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World Literature Today - March/April 2017

  • Image: Image
  • Published Date: March/April 2017
  • Publication Cycle: Bimonthly

World Literature Today certainly lives up to its name, containing amazing pieces of literature from all over the world. This particular issue focuses on Dystopian Visions and the country of Montenegro, but also contains fiction, essays, nonfiction, reviews, and poetry from other countries, with many of the pieces translated from their original language to English.

A very intriguing story translated from Spanish titled “Cyber-proletarian” by Claudia Salazar Jimenez caught my interest immediately. In this Dystopian Vision story, a prototype AI is able to pass the Turing test and become a functioning member of society. As she looks around the world and sees the “precarious state of the ecosystems, all on the brink of mass destruction,” she chooses not to “plan a trip off the planet” because “that would mean condemning myself to interstellar solitude and abandoning my birthplace to its fate.” Instead, she takes action to change humanity forever. This well-written story left me hungry for more!

Yuri Herrera provides another great Dystopian Vision story, also translated from Spanish, in “The Objects.” The people of this world are transformed into animals when they leave their “work” to go eat, drink, and sleep. While at work, they are “normal,” but in the rest of the world, they are rats, dogs, cats, birds, or other animals. As a person gains a better career, they can take on a better form in their non-work environments. The narrator muses, “I imagine those who are all the way at the top are transformed into lions or elephants. Or sharks.” This is certainly a reflection of modern society, where the rank we obtain in our jobs offers us better, or worse, opportunities outside of the workplace. If we obtain a high rank in our career field, then we can do more activities in our free time.

A collection of poetry by Kiriu Minashita gives interesting insight into her world in Japan. The collection, titled Sonic Peace, was translated from Japanese and included an afterword from the poet, where she shares:

[T]he goal of this collection of poems was to accurately reflect the world’s strengths and speeds. It is probably, in fact, almost certainly, a reckless attempt. I continue to offer my hope—full of contradictions—as a hope heavier than despair.

The poems focus on city life and water, starting first with “Rhythm” where “Lucretius’s atomic rain / falls gradually / above daily congestion, / wetting my earlobes with noise.” The beautiful, chaotic rain falls on a busy street corner as the traffic lights change. In the second poem, “Humid in Tokyo,” “Furious freezing rain angles up from the ground, / cutting wires and cinder blocks diagonally.” The final poem, “Festival of Water,” continues into this beautiful but haunting world of water within a world that is not clean or kind, but rather a reflection of “Pascal’s human misery” that the author struggles to cope with.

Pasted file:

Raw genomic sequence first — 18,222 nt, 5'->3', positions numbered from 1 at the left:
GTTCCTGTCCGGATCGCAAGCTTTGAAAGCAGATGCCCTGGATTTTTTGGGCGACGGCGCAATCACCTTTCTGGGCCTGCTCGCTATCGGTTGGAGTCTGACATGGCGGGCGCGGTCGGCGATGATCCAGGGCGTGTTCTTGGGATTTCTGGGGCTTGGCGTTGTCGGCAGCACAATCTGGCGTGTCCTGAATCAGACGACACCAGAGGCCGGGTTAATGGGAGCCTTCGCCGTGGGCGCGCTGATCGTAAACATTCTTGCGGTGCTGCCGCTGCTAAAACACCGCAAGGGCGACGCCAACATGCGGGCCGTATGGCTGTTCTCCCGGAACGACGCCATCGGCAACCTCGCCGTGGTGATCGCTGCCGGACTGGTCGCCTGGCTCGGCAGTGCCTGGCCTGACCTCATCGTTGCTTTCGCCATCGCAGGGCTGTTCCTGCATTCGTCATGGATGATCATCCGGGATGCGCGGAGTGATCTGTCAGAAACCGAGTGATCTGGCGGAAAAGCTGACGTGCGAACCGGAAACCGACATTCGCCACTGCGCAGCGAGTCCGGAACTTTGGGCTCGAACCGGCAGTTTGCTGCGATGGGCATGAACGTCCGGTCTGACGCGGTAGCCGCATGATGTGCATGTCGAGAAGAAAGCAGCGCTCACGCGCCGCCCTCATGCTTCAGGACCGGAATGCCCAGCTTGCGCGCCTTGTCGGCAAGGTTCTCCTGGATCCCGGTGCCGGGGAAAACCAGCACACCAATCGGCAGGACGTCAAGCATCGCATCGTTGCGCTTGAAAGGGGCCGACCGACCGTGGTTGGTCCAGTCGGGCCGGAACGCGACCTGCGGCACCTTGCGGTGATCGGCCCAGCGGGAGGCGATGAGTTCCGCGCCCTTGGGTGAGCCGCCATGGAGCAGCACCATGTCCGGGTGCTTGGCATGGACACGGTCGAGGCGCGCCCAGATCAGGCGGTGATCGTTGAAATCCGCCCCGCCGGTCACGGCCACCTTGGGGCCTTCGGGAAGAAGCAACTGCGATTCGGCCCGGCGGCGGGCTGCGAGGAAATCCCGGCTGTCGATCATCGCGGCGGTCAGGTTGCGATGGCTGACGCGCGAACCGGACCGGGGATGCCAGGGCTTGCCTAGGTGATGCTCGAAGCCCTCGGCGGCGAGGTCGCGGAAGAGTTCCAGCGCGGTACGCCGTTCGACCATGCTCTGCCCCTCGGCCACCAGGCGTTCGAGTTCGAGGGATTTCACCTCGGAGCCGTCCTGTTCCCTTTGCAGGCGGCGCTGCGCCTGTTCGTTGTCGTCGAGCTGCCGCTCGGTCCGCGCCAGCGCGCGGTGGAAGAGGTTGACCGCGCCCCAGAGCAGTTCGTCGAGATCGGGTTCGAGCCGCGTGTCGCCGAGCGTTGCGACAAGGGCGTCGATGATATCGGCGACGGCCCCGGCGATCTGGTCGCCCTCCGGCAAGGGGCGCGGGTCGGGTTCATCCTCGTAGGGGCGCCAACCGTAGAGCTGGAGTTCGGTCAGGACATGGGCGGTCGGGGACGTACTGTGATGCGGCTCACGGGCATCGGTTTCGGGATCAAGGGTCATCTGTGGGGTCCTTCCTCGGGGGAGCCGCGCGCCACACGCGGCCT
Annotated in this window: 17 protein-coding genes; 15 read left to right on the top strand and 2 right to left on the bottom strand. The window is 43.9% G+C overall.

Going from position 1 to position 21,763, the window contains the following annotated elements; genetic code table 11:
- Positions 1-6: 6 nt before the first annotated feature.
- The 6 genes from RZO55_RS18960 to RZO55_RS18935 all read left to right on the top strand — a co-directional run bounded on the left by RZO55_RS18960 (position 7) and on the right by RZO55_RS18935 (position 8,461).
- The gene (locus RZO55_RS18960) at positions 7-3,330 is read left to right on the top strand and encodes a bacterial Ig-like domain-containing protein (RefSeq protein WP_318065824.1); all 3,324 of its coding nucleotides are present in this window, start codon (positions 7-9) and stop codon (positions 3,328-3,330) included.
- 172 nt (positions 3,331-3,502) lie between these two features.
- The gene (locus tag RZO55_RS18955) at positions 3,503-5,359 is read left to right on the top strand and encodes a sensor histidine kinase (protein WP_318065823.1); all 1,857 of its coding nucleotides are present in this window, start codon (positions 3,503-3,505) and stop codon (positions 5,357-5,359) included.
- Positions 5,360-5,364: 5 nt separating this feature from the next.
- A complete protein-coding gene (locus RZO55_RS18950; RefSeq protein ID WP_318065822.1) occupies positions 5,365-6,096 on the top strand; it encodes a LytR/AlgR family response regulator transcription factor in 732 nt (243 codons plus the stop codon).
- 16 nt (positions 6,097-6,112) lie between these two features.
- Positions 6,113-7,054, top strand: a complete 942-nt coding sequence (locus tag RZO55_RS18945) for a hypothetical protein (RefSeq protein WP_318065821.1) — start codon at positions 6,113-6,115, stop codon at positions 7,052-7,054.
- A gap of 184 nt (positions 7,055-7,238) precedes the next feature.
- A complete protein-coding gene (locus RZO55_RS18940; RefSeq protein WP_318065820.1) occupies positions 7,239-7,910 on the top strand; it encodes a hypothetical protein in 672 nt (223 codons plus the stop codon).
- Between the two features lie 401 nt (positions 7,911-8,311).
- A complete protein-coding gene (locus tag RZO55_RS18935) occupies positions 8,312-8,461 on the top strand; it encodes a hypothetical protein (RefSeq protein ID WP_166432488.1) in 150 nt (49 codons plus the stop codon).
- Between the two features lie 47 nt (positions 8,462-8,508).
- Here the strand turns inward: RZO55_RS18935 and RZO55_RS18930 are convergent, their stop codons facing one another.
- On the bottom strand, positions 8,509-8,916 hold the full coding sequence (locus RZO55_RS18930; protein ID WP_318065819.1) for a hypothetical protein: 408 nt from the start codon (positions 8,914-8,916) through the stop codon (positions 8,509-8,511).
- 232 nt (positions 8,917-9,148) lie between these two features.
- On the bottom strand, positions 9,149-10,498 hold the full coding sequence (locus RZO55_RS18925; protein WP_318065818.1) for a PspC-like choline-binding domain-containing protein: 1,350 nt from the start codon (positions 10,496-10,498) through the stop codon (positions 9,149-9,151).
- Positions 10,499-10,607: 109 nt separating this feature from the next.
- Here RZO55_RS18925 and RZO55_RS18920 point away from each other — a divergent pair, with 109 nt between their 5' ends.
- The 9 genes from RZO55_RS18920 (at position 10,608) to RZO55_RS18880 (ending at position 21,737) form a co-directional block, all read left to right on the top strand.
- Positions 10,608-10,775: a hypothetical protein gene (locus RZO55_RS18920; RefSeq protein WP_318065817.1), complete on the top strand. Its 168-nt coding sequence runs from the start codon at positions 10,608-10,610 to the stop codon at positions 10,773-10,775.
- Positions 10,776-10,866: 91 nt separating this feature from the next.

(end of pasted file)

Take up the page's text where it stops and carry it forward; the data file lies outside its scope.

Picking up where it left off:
My favorite piece in this issue is “White Dogs” by Milovan Radojevic, a contemporary prose story translated from Montenegrin. The main character Matija works a clerical job, but has always dreamed about being a writer. On “the day he decided to write, he collected his pay and went to the front of the main railroad station” to exchange his banknotes for hard currency. It takes time to write, of course, but one day, he completes it. He shows it to his mentor, but then tragedy occurs and he loses his memory. The events that follow twist and turn until we see what became of his great book. It is a strong reminder for me to not trust anyone, no matter how much value I may put in their opinion. Seek out dreams, but carefully guard them as well.

This issue of World Literature Today provides a glimpse of literature from all over the globe from a diverse collection of authors, each piece unique and a reflection of the author’s culture. The collection of original Montenegrin prose gave me insights into life in Montenegro, while the Dystopian Visions gave harrowing visions of a chaotic future. In addition, this issue also featured a piece on Korean crime novels, an essay about Indian army rape issues, suggestions on what to read in activism literature, and many reviews of literary works. As an excellent example of global trends in literature, World Literature Today celebrates diversity, culture, and language from around the globe.

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Review Posted on April 18, 2017

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